Venturing into flat-file Content Management Systems
Life has been busy with school and all taking up an inordinate amount of my time. However, I have also been playing around with some small coding projects. I have some big ideas but they’re going to need a lot of time to build. I realized that to get these projects off the ground I’ll need to really buckle down and work on my PHP coding skills, so these projects will have to wait till next year.
Apart from that, I’ve been working on some small website projects using PHP, and one thing I’ve been playing with is the concept of flat-file content management systems. These are content management systems that don’t use a database to store information, but instead, the information is stored in text files. If you have worked with any of the database-based content management systems before, such as Joomla, Mambo, or MODX, you know that they are pretty heavy duty, and sometimes resource hungry because of all the utility and functionality that the try to provide.
Flat file CMS’s are ideal for smaller websites that don’t require loads of information to be pulled from many different places at the same time. Since I am just starting to explore these kinds of systems, all I want to do in this post is introduce the concept to you and explain why I think it’s such an attractive option. Here are advantages, I am finding, of using a flat-file CMS:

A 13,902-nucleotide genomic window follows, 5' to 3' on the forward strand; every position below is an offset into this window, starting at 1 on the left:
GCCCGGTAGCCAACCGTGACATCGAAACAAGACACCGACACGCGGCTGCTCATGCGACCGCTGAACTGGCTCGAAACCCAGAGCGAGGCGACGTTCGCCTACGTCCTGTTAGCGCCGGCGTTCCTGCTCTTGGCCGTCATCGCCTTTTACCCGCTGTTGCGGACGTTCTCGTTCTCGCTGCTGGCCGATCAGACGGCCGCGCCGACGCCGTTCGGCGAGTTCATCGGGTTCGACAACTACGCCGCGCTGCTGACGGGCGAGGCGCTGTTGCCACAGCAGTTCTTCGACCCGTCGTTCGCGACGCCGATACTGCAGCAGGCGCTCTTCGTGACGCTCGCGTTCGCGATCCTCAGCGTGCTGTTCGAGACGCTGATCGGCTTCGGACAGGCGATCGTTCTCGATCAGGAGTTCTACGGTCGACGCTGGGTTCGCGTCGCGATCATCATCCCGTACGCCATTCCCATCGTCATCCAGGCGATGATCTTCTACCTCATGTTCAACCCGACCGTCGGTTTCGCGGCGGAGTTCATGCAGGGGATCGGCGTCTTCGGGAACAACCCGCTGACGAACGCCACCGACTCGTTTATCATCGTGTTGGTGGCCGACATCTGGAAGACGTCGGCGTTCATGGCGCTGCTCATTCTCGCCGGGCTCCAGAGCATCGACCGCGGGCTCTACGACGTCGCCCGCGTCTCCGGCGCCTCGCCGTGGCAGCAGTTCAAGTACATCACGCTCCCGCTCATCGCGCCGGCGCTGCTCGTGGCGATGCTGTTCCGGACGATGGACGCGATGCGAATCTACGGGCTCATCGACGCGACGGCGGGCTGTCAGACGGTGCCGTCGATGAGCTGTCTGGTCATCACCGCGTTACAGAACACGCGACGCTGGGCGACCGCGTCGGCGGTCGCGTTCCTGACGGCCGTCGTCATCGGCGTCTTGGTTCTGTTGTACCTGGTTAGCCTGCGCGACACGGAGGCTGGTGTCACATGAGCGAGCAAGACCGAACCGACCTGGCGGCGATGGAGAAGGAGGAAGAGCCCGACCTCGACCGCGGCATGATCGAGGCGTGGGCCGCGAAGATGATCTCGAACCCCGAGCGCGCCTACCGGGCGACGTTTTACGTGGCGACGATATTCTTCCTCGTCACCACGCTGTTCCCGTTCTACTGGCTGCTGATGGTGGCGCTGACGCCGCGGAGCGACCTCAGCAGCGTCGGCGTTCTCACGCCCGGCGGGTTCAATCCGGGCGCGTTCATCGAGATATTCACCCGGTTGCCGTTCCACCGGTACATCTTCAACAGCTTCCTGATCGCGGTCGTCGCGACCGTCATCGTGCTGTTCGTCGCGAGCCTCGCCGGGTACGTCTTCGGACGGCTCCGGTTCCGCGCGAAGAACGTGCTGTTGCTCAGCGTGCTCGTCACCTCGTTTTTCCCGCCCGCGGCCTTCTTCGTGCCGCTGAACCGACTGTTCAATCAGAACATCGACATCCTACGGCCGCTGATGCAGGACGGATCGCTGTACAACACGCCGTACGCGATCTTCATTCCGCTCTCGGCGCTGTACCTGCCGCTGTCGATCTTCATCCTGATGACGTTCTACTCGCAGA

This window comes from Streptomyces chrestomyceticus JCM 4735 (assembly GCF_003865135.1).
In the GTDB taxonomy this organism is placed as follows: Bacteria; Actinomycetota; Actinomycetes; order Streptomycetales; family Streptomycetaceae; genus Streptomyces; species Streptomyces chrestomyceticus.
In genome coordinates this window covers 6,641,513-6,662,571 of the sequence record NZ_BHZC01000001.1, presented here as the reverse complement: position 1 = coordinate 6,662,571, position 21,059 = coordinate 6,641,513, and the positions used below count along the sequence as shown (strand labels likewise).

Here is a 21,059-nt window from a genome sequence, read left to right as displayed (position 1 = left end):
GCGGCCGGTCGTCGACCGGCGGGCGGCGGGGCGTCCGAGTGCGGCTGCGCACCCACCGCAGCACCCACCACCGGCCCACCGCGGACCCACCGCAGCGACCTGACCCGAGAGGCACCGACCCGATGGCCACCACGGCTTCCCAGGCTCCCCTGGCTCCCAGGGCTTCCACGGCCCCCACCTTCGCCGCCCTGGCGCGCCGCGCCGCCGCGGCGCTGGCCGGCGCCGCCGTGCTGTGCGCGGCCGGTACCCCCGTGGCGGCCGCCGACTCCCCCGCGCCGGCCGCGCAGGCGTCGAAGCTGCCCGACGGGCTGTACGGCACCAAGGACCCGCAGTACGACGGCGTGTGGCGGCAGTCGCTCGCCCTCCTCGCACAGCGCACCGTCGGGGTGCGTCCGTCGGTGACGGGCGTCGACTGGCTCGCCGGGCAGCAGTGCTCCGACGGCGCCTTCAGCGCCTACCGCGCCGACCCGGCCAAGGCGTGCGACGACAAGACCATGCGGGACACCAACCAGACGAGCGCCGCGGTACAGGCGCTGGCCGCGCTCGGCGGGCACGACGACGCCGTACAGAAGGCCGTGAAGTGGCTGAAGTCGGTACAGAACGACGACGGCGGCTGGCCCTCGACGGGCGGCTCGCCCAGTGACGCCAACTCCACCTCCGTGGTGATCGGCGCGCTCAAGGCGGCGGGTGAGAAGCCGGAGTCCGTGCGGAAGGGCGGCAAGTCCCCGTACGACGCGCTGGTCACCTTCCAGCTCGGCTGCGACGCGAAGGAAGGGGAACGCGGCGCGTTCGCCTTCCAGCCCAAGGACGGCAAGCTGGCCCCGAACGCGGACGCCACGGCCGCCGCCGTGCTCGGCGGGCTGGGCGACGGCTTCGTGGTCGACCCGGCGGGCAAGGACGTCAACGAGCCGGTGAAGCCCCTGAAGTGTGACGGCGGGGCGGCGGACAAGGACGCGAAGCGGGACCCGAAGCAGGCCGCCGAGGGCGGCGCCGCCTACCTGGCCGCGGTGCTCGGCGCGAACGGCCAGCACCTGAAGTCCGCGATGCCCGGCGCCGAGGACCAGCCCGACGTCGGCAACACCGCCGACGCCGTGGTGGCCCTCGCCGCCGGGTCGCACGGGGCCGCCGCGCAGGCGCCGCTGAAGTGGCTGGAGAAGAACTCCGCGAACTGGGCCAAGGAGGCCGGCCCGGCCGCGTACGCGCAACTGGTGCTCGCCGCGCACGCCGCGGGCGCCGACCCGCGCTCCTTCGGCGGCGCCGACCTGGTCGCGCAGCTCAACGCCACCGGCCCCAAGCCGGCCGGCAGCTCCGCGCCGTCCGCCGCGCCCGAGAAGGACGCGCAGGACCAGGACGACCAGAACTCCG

- I don’t need a database – This is useful because one of the hosting accounts I use offers only a limited number of mySQL databases, but unlimited add-on domains. So I can reserve the mySQL databases for my bigger websites and use flat-file CMSs for my smaller websites. With today’s ever-expanding hosting solutions, this might not be an issue for most people, but it’s definitely an advantage to keep in mind.
- Installation is easy – Flat-file CMSs are a breeze to install and setup, since all the configuration information is in easily accessible files.
- Updates are easy -Unlike most major CMSs where updates involve going back and figuring out what to do with all your plugins, and what files had you edited where, updating flat-file CMSs is a breeze since changes are usually to specific files and are easy to implement. And because you’re not working with databases, updates are an easy DIY task.
- Editing and tweaking is easy – Most of the flat-file CMSs that I have had a chance to glance at are written in PHP, so they are easy to figure out and tweak. As I mentioned in a previous post, playing with CMSs is a great way to master PHP.
There are a number of flat-file CMSs out there and I will be talking about them in future posts. The one that I am currently dabbling with is NanoCMS, a nice little flat-file CMS that is proving to be quite useful and easy to play with, so you may want to check it out if you need to whip up a quick website without much ado.